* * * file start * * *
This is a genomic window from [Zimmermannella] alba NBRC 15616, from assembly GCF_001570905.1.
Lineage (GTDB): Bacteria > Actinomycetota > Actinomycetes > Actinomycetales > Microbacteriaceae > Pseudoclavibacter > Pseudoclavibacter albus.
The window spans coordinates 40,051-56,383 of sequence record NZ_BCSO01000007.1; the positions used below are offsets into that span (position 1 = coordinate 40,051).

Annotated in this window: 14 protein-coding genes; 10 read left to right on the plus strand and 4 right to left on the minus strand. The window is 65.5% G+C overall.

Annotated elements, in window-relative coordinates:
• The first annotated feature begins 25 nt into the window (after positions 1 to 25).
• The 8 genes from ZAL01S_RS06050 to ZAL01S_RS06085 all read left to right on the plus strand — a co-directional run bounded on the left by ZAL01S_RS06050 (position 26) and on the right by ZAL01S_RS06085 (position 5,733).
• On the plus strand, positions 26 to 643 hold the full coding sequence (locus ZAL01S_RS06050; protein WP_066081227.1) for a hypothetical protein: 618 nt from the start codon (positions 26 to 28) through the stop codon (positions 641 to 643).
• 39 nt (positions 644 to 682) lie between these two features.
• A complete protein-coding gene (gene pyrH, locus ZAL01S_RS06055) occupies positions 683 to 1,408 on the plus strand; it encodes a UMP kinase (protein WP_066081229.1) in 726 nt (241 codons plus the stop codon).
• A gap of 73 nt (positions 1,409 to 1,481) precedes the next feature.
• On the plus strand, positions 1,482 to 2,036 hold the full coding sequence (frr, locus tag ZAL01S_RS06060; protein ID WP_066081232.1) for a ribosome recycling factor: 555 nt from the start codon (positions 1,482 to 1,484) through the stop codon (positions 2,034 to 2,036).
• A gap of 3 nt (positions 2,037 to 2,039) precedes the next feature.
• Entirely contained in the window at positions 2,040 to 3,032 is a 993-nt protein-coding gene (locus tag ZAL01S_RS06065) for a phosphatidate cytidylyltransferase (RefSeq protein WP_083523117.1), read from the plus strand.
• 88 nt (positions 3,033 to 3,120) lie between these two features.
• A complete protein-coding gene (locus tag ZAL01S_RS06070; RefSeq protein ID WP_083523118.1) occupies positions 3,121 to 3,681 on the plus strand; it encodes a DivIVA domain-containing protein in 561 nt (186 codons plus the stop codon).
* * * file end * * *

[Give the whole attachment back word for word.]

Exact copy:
This is a genomic window from [Zimmermannella] alba NBRC 15616, from assembly GCF_001570905.1.
Lineage (GTDB): Bacteria > Actinomycetota > Actinomycetes > Actinomycetales > Microbacteriaceae > Pseudoclavibacter > Pseudoclavibacter albus.
The window spans coordinates 40,051-56,383 of sequence record NZ_BCSO01000007.1; the positions used below are offsets into that span (position 1 = coordinate 40,051).

Annotated in this window: 14 protein-coding genes; 10 read left to right on the plus strand and 4 right to left on the minus strand. The window is 65.5% G+C overall.

Annotated elements, in window-relative coordinates:
• The first annotated feature begins 25 nt into the window (after positions 1 to 25).
• The 8 genes from ZAL01S_RS06050 to ZAL01S_RS06085 all read left to right on the plus strand — a co-directional run bounded on the left by ZAL01S_RS06050 (position 26) and on the right by ZAL01S_RS06085 (position 5,733).
• On the plus strand, positions 26 to 643 hold the full coding sequence (locus ZAL01S_RS06050; protein WP_066081227.1) for a hypothetical protein: 618 nt from the start codon (positions 26 to 28) through the stop codon (positions 641 to 643).
• 39 nt (positions 644 to 682) lie between these two features.
• A complete protein-coding gene (gene pyrH, locus ZAL01S_RS06055) occupies positions 683 to 1,408 on the plus strand; it encodes a UMP kinase (protein WP_066081229.1) in 726 nt (241 codons plus the stop codon).
• A gap of 73 nt (positions 1,409 to 1,481) precedes the next feature.
• On the plus strand, positions 1,482 to 2,036 hold the full coding sequence (frr, locus tag ZAL01S_RS06060; protein ID WP_066081232.1) for a ribosome recycling factor: 555 nt from the start codon (positions 1,482 to 1,484) through the stop codon (positions 2,034 to 2,036).
• A gap of 3 nt (positions 2,037 to 2,039) precedes the next feature.
• Entirely contained in the window at positions 2,040 to 3,032 is a 993-nt protein-coding gene (locus tag ZAL01S_RS06065) for a phosphatidate cytidylyltransferase (RefSeq protein WP_083523117.1), read from the plus strand.
• 88 nt (positions 3,033 to 3,120) lie between these two features.
• A complete protein-coding gene (locus tag ZAL01S_RS06070; RefSeq protein ID WP_083523118.1) occupies positions 3,121 to 3,681 on the plus strand; it encodes a DivIVA domain-containing protein in 561 nt (186 codons plus the stop codon).